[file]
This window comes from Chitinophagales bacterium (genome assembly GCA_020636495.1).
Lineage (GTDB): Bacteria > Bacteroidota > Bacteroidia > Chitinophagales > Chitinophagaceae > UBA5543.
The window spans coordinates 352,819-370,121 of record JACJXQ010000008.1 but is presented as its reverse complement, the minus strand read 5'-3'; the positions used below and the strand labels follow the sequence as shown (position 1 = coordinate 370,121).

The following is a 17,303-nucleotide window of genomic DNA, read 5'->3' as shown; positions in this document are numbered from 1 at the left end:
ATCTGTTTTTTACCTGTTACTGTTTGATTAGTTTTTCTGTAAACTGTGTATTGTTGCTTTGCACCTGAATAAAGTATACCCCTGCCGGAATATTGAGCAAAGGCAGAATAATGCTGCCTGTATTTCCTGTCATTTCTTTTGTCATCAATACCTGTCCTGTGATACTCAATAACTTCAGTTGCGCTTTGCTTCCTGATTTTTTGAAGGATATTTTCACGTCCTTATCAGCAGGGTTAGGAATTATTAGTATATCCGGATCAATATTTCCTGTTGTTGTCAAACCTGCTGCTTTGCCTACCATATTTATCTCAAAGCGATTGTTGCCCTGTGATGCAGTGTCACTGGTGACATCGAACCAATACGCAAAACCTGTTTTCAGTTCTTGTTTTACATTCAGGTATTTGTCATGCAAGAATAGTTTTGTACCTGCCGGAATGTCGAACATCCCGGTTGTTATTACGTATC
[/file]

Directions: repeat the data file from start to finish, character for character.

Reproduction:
This window comes from Chitinophagales bacterium (genome assembly GCA_020636495.1).
Lineage (GTDB): Bacteria > Bacteroidota > Bacteroidia > Chitinophagales > Chitinophagaceae > UBA5543.
The window spans coordinates 352,819-370,121 of record JACJXQ010000008.1 but is presented as its reverse complement, the minus strand read 5'-3'; the positions used below and the strand labels follow the sequence as shown (position 1 = coordinate 370,121).

The following is a 17,303-nucleotide window of genomic DNA, read 5'->3' as shown; positions in this document are numbered from 1 at the left end:
ATCTGTTTTTTACCTGTTACTGTTTGATTAGTTTTTCTGTAAACTGTGTATTGTTGCTTTGCACCTGAATAAAGTATACCCCTGCCGGAATATTGAGCAAAGGCAGAATAATGCTGCCTGTATTTCCTGTCATTTCTTTTGTCATCAATACCTGTCCTGTGATACTCAATAACTTCAGTTGCGCTTTGCTTCCTGATTTTTTGAAGGATATTTTCACGTCCTTATCAGCAGGGTTAGGAATTATTAGTATATCCGGATCAATATTTCCTGTTGTTGTCAAACCTGCTGCTTTGCCTACCATATTTATCTCAAAGCGATTGTTGCCCTGTGATGCAGTGTCACTGGTGACATCGAACCAATACGCAAAACCTGTTTTCAGTTCTTGTTTTACATTCAGGTATTTGTCATGCAAGAATAGTTTTGTACCTGCCGGAATGTCGAACATCCCGGTTGTTATTACGTATC